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What did the Last Supper mean for Jesus?

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Knowledge and Understanding What did the Last Supper mean for Jesus? Jesus was a Jew and therefore the Last Supper was a Passover meal, but it meant more to Jesus. Jesus saw the meal as a celebration of the New Covenant. Jesus gave new meaning to the Passover meal. In a few dramatic gestures Jesus invested new and important meaning into this particular Holy Thursday Passover meal. First, he ate it with his friends. This meal summed up the love Jesus showed them during his three-year ministry. It was literally a reminder to his friends that he loved them. Soon he was to undergo on the cross the supreme act of love for them, and the rest of the world. Second, he took the unleavened bread and transformed it into his body. (The Jews used unleavened bread at the feast to remind them that God had sustained them in the desert, and to remind them of the fleeing Israelites, as they didn't have time to wait for the bread to rise.) Bread - the great symbol for the food that sustains life - was used in the Passover meal to remind the Jewish people that God graciously gives life and keeps it in existence. Jesus took this rich symbol and identified it with himself. ...read more.


The bible says "Now the lord said to Abram, 'Go from your country and your kindred and your father's house to the land that I will show you. And I will make of you a great nation, and I will bless you, and make your name great, so that you will be a blessing. I will bless those who bless you, and him who curses you I will curse; and by you all the families of the earth shall bless themselves'". This is in the Old Testament where God is basically saying that he will look after and care for those who obey his laws i.e. the Ten Commandments. God said, " I have heard my people suffering". The meaning of Eucharist for Christians Today All Christians agree that the Eucharist is a sacrament - (Outward and visible sign of an inward and invisible Grace). The two main traditions (Catholic and Protestant) differ on the nature of the Eucharist. The Roman Catholic faith believes in transubstantiation (turning the bread and wine into the body and blood of Christ), believing there is a real presence of Christ in it, whereas Protestants believe in consubstantiation, believing that Christ is there in a more symbolic presence. Protestants object to an on going sacrifice, for Catholics an on going sacrifice is like a thanksgiving act for Jesus, or another one is marriage, even though Protestants believe that marriage should be for life, that accept divorce whereas Catholics do not. ...read more.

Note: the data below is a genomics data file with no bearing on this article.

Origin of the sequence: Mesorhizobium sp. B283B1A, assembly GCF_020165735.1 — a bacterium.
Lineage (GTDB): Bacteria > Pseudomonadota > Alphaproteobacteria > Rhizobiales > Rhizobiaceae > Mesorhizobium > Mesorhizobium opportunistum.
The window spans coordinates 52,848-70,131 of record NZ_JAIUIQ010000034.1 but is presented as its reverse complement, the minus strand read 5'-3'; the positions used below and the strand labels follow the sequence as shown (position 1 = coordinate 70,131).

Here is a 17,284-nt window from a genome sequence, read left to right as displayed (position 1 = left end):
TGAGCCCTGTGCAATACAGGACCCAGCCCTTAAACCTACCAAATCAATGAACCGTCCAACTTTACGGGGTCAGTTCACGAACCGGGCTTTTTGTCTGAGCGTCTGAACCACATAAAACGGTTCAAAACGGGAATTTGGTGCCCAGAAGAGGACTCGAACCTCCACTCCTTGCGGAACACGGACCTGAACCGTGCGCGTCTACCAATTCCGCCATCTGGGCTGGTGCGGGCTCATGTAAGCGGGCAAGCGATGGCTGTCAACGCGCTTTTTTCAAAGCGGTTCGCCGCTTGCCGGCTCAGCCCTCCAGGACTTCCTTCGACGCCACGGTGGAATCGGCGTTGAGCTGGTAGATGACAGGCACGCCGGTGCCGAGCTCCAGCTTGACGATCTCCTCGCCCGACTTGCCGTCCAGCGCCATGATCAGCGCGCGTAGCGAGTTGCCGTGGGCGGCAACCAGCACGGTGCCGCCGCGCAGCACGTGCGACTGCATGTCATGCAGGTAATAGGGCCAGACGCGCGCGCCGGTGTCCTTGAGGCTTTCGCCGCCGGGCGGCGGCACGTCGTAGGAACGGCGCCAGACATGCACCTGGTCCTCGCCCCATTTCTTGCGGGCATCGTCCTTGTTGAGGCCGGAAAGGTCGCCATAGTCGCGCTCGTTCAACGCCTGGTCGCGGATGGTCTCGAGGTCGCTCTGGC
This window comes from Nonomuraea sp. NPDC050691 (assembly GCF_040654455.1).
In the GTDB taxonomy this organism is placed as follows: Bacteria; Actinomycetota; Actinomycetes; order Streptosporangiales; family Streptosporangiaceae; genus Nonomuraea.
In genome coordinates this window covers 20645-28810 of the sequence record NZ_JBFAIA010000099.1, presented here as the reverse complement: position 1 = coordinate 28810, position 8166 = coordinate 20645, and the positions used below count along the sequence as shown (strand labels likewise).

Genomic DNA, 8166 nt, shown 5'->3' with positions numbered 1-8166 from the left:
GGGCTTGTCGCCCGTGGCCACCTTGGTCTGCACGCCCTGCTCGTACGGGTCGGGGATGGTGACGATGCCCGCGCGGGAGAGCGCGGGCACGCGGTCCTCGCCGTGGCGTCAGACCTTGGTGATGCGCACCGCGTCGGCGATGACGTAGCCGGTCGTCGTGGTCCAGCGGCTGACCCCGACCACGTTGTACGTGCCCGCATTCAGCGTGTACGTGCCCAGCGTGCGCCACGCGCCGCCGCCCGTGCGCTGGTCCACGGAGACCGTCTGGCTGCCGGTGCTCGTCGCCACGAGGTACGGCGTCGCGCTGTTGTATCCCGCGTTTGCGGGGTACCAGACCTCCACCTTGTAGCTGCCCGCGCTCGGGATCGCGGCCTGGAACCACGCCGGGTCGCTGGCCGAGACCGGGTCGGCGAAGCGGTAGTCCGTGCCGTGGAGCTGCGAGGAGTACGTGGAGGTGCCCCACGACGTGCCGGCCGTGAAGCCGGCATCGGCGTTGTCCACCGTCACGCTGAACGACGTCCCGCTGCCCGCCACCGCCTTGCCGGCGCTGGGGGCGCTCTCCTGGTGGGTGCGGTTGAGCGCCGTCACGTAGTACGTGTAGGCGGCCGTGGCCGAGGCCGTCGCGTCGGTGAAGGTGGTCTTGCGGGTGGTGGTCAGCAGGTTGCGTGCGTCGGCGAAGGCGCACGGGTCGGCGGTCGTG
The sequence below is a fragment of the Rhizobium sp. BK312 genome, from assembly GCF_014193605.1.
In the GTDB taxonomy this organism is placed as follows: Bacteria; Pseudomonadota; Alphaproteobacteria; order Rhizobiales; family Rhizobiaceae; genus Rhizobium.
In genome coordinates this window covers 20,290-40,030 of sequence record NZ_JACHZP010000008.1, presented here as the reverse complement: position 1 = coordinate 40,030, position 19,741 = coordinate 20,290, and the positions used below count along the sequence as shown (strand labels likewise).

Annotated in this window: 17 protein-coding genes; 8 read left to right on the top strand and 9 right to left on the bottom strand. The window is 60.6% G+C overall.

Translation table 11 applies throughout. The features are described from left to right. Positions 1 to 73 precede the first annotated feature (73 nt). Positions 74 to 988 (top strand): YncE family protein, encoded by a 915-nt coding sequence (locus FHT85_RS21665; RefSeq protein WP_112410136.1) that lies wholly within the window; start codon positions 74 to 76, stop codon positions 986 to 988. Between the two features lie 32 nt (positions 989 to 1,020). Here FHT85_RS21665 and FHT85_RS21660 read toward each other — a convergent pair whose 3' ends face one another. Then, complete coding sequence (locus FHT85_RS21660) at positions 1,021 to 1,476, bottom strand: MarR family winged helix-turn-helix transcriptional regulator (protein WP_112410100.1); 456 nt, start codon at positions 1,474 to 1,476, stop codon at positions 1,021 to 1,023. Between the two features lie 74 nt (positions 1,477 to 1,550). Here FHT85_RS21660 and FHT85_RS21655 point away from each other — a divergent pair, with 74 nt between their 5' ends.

Because we are so used to taking it every Sunday, it is usually out of habit that a lot of people receive it, therefore it is a blind act or an empty ritual. Some people have so little respect for it that they chat on the way up the isle to receive it and some people only go because they'd feel guilty if they didn't. Receiving Holy Communion is supposed to be out of an act of faith, yet a lot of Catholics don't believe in the real presence. Masses used to be said in Latin, therefore people needed to know Latin to understand and to follow the mass but now that the mass has been turned into English people don't concentrate as much on what the priests are saying. Having very young children at Holy Communion is very often a waste of time, because they don't understand anything about it. Holy Communion these days is less spiritual, and some people are less interested in it. Having studied these points, and reading over my coursework, I still have as great a faith in my religion (Roman Catholic) and Holy Communion as I ever had. The word Eucharist means 'thanksgiving' and that is exactly what I believe we give every Sunday at Mass to God our Father for saving us from eternal damnation and sin, and giving us eternal life instead, and I will continue to have faith and give thanksgiving for as long as I live. ...read more.

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